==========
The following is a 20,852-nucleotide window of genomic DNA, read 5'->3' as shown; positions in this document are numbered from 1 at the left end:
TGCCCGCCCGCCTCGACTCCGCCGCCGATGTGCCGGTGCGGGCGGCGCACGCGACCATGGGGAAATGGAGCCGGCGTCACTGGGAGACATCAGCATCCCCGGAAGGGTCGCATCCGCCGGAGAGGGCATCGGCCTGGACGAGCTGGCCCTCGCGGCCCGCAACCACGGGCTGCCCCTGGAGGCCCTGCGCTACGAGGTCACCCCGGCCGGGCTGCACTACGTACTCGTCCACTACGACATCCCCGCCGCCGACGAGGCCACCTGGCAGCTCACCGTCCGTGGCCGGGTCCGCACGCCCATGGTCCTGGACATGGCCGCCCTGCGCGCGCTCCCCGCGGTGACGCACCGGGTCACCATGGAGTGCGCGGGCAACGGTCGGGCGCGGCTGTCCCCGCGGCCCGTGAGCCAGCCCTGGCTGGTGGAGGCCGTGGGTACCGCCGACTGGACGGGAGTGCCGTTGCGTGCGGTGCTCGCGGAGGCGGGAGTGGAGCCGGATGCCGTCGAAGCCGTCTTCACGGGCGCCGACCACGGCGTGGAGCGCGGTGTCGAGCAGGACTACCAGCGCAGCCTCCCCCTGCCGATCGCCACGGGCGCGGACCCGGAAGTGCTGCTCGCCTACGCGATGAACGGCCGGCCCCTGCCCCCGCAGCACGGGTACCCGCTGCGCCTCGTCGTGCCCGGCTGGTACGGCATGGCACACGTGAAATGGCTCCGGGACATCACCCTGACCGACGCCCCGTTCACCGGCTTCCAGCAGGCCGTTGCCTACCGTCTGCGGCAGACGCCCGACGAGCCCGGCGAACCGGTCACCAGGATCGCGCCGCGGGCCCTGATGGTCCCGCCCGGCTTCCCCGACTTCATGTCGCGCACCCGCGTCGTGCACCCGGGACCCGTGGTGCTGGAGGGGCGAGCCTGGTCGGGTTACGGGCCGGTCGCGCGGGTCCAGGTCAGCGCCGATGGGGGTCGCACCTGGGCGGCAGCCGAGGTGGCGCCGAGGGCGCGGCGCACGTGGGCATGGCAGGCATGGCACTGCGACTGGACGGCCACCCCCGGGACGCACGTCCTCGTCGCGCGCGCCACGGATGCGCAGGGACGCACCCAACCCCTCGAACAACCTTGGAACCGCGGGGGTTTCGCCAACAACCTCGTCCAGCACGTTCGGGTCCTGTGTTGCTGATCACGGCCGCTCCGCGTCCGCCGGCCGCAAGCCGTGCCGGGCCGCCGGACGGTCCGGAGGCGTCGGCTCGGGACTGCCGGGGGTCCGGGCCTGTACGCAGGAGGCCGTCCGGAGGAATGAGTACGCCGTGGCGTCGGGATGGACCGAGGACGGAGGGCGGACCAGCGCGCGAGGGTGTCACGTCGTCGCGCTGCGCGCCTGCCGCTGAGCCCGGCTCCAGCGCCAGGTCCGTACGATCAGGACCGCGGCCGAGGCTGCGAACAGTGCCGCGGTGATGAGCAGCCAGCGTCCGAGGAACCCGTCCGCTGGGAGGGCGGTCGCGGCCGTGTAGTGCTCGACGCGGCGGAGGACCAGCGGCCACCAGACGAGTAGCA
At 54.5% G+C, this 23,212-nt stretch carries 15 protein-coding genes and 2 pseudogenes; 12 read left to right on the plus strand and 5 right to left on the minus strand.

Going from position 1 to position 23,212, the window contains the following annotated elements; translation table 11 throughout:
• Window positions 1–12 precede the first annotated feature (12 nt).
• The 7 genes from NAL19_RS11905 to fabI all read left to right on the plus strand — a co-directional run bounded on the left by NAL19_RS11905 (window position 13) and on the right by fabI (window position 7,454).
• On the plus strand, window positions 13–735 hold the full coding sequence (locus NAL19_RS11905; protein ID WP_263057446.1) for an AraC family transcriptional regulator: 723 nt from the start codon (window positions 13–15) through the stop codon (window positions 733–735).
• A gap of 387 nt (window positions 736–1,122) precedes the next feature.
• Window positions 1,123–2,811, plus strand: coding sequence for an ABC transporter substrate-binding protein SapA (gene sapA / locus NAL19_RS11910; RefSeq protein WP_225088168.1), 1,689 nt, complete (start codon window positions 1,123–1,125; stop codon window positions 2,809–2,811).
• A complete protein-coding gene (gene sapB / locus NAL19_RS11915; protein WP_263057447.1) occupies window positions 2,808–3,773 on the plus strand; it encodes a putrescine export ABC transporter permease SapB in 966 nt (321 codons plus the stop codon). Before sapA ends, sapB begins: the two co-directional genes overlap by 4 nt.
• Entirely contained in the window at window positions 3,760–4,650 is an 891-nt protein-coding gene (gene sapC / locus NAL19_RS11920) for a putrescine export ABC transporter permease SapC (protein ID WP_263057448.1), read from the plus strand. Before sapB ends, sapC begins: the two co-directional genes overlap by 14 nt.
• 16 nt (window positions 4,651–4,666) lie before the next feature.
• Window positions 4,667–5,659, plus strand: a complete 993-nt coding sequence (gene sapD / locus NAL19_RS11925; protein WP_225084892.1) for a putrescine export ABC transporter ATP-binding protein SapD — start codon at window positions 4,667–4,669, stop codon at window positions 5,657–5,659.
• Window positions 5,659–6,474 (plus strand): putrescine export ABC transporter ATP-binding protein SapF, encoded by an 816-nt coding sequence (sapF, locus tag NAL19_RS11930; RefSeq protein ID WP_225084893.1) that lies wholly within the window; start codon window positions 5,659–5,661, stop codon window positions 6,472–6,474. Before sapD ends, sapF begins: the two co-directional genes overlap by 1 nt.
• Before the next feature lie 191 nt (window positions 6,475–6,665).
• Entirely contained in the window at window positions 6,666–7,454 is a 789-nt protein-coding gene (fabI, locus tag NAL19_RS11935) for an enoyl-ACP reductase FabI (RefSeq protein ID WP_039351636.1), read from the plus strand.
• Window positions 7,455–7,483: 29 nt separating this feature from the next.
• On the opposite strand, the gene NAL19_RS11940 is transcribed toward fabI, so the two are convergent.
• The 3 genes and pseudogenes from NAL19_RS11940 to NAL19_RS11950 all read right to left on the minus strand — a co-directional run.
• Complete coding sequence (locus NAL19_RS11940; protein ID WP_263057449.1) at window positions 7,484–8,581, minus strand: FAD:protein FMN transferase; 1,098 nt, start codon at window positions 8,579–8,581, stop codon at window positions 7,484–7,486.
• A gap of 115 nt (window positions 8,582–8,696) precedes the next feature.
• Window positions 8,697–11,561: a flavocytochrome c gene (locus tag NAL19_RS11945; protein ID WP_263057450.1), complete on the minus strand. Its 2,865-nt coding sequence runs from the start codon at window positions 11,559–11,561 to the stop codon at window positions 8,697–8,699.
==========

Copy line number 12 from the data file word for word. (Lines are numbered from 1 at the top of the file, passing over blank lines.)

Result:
• 16 nt (window positions 4,651–4,666) lie before the next feature.